24  Allocators cannot create objects of an abstract type. See 3.9.3.
13
25  If any part of the created object is controlled, the initialization includes calls on corresponding Initialize or Adjust procedures. See 7.6.
14
26  As explained in 13.11, “Storage Management”, the storage for an object allocated by an allocator comes from a storage pool (possibly user defined). {Storage_Error (raised by failure of run-time check)} The exception Storage_Error is raised by an allocator if there is not enough storage. Instances of Unchecked_Deallocation may be used to explicitly reclaim storage.
15
27  Implementations are permitted, but not required, to provide garbage collection (see 13.11.3).
15.a
Ramification: Note that in an allocator, the exception Constraint_Error can be raised by the evaluation of the qualified_expression, by the elaboration of the subtype_indication, or by the initialization. 
15.b
Discussion: By default, the implementation provides the storage pool. The user may exercise more control over storage management by associating a user-defined pool with an access type. 

Examples

16
Examples of allocators:
17
new Cell'(0, nullnull)                          -- initialized explicitly, see 3.10.1
new Cell'(Value => 0, Succ => null, Pred => null-- initialized explicitly
new Cell                                          -- not initialized
18
new Matrix(1 .. 10, 1 .. 20)                      -- the bounds only are given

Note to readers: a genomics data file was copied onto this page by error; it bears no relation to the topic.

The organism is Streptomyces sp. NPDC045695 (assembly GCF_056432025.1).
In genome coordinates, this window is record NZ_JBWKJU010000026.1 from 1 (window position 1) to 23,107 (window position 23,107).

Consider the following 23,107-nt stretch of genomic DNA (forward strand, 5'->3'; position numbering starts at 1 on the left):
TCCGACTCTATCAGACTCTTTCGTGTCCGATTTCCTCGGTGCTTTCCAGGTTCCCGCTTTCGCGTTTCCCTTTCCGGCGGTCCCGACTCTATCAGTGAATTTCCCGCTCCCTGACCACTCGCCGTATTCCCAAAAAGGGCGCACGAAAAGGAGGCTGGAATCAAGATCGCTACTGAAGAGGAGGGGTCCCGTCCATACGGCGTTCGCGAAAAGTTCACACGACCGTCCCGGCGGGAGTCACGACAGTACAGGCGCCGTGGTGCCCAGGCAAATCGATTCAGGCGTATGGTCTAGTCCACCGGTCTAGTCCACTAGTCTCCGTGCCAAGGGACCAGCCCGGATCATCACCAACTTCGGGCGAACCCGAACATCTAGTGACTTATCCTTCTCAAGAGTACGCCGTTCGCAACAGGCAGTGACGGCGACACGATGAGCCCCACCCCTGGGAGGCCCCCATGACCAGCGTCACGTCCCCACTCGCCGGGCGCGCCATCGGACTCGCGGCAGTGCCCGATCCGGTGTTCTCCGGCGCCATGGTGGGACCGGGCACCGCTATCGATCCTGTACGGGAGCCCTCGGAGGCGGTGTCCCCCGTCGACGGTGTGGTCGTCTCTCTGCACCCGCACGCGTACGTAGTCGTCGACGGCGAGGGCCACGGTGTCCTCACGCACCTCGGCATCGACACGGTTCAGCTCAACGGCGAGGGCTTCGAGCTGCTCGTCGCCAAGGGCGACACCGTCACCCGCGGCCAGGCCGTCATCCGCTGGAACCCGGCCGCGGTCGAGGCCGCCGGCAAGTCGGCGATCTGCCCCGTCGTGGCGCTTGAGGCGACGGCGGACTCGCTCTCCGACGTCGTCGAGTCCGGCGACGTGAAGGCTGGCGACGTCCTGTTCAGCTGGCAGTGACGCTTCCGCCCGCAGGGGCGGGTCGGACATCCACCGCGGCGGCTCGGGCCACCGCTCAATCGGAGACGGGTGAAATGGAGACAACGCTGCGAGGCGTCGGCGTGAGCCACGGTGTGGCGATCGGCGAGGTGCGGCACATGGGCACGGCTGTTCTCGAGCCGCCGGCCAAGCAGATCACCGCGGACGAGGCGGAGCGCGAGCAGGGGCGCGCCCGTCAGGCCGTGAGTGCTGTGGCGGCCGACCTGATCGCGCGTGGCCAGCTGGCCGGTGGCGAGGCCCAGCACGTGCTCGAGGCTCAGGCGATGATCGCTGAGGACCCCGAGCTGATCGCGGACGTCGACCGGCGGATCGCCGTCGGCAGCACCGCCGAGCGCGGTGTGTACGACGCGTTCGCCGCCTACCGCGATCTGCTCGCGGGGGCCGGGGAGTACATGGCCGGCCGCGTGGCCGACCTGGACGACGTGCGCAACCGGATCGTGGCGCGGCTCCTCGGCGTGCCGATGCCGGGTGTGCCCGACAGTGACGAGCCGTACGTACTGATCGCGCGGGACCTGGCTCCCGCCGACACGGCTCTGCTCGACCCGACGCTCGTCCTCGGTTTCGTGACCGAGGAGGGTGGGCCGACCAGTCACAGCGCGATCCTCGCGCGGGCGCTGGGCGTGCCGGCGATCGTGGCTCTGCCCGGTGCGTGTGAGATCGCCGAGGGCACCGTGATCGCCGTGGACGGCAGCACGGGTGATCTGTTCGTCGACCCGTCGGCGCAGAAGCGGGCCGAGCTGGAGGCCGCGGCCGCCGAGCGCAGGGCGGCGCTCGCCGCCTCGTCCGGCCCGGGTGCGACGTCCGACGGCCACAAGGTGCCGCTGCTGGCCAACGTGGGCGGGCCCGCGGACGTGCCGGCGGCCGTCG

new Matrix'(1 .. 10 => (1 .. 20 => 0.0))          -- initialized explicitly
19
new Buffer(100)                                   -- the discriminant only is given
new Buffer'(Size => 80, Pos => 0, Value => (1 .. 80 => 'A')) -- initialized explicitly
20
Expr_Ptr'(new Literal)                  -- allocator for access-to-class-wide type, see 3.9.1
Expr_Ptr'(new Literal'(Expression with 3.5))      -- initialized explicitly

Incompatibilities With Ada 83

20.a/1
{incompatibilities with Ada 83} The subtype_indication of an uninitialized allocator may not have an explicit constraint if the designated type is an access type. In Ada 83, this was permitted even though the constraint had no e affect on the subtype of the created object. 

Extensions to Ada 83

20.b
{extensions to Ada 83} Allocators creating objects of type T are now overloaded on access types designating T'Class and all class-wide types that cover T.
20.c
Implicit array subtype conversion (sliding) is now performed as part of an initialized allocator. 

Wording Changes from Ada 83

20.d